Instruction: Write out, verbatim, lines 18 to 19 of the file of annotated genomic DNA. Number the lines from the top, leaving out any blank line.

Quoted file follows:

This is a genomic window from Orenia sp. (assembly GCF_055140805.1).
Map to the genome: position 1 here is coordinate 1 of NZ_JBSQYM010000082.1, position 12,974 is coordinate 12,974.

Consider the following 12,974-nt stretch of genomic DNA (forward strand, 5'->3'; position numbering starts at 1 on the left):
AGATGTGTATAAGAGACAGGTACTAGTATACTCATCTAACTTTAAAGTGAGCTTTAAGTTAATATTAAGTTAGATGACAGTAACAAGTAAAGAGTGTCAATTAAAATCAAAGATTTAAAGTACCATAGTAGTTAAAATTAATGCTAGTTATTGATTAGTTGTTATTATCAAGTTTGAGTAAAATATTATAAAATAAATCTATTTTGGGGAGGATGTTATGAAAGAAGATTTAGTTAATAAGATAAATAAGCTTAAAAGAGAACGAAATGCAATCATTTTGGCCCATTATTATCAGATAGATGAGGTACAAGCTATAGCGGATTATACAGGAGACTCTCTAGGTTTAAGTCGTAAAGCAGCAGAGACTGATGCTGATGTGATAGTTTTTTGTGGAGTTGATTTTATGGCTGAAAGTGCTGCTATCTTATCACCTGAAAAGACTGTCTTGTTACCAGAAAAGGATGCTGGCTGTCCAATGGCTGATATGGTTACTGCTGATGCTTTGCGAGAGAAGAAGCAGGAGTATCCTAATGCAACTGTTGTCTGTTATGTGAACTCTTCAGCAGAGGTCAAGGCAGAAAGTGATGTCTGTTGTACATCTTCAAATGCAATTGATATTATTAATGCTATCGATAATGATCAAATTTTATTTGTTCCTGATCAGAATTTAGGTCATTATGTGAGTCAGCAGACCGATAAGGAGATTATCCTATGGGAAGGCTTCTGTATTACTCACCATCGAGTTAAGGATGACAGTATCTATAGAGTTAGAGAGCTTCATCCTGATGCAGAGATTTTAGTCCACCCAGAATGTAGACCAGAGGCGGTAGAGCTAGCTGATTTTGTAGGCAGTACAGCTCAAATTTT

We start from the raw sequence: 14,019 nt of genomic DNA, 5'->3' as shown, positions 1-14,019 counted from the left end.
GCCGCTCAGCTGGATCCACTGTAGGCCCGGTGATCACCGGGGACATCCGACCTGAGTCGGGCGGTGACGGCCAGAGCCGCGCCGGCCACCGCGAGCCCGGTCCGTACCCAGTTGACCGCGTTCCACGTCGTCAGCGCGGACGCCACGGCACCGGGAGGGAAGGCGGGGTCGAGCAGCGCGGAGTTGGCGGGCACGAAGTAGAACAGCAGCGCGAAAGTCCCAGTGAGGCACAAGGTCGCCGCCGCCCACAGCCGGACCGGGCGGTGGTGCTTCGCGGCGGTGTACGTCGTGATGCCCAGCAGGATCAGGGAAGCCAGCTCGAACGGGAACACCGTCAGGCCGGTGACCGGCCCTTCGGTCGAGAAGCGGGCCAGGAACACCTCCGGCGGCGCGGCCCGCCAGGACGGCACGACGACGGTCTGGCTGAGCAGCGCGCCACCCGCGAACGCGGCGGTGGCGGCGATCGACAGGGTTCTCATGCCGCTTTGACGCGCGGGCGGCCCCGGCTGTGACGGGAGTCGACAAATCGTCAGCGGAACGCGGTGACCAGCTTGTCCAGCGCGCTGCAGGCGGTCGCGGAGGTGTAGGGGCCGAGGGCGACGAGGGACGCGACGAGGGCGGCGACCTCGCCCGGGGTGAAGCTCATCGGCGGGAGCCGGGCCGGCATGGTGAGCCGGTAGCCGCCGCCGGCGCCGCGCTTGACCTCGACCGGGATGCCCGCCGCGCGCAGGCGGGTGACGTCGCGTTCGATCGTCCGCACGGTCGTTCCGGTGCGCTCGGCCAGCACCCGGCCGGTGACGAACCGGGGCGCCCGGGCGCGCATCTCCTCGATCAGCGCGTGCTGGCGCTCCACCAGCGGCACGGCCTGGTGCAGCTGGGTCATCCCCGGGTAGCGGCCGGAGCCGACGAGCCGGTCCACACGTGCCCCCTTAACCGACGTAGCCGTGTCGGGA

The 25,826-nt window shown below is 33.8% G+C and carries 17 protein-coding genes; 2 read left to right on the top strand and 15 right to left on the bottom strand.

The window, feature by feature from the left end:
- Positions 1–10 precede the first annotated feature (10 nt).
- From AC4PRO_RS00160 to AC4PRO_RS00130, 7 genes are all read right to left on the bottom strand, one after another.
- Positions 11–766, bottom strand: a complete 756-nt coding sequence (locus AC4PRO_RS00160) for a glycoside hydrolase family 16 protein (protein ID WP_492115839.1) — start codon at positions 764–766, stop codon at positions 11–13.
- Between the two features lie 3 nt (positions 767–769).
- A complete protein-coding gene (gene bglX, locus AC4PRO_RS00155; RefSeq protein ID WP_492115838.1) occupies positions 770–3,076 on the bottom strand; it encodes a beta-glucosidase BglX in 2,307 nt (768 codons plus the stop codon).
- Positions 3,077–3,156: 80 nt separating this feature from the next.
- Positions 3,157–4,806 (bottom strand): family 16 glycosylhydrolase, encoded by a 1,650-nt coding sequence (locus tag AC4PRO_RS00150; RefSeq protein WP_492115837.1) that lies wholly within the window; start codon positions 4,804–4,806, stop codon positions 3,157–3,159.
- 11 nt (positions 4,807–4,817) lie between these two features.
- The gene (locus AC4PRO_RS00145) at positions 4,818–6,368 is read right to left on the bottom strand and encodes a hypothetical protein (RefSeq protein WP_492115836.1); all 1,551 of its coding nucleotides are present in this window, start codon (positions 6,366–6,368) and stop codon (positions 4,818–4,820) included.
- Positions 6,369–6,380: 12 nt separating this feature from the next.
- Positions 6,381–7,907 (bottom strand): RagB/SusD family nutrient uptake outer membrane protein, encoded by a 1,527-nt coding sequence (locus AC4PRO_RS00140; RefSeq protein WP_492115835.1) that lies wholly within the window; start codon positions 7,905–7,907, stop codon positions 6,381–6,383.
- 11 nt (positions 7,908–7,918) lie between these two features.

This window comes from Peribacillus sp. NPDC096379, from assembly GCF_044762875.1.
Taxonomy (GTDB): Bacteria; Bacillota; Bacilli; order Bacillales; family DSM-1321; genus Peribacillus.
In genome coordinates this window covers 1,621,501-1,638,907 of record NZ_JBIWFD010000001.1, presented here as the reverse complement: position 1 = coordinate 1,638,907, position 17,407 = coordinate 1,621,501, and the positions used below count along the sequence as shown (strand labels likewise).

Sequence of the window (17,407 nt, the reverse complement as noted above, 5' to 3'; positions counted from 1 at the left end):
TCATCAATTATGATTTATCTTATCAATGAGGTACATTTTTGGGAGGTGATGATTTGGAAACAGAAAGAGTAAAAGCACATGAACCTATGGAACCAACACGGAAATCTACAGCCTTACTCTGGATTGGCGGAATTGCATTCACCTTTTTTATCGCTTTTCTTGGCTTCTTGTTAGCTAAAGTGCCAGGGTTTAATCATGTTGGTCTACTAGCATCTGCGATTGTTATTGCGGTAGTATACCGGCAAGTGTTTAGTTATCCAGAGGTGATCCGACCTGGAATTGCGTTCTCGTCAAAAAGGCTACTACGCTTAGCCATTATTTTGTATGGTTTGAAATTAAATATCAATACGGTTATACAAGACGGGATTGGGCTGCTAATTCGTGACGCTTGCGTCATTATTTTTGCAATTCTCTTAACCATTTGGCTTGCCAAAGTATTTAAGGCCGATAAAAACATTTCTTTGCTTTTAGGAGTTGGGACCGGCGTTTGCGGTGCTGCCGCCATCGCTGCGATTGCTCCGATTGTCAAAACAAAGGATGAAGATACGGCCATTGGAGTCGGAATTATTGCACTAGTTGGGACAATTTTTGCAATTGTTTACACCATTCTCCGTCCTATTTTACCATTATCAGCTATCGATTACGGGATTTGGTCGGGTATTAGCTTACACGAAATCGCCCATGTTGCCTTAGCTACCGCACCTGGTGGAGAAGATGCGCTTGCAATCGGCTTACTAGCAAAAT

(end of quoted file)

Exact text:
- Positions 6,369–6,380: 12 nt separating this feature from the next.
- Positions 6,381–7,907 (bottom strand): RagB/SusD family nutrient uptake outer membrane protein, encoded by a 1,527-nt coding sequence (locus AC4PRO_RS00140; RefSeq protein WP_492115835.1) that lies wholly within the window; start codon positions 7,905–7,907, stop codon positions 6,381–6,383.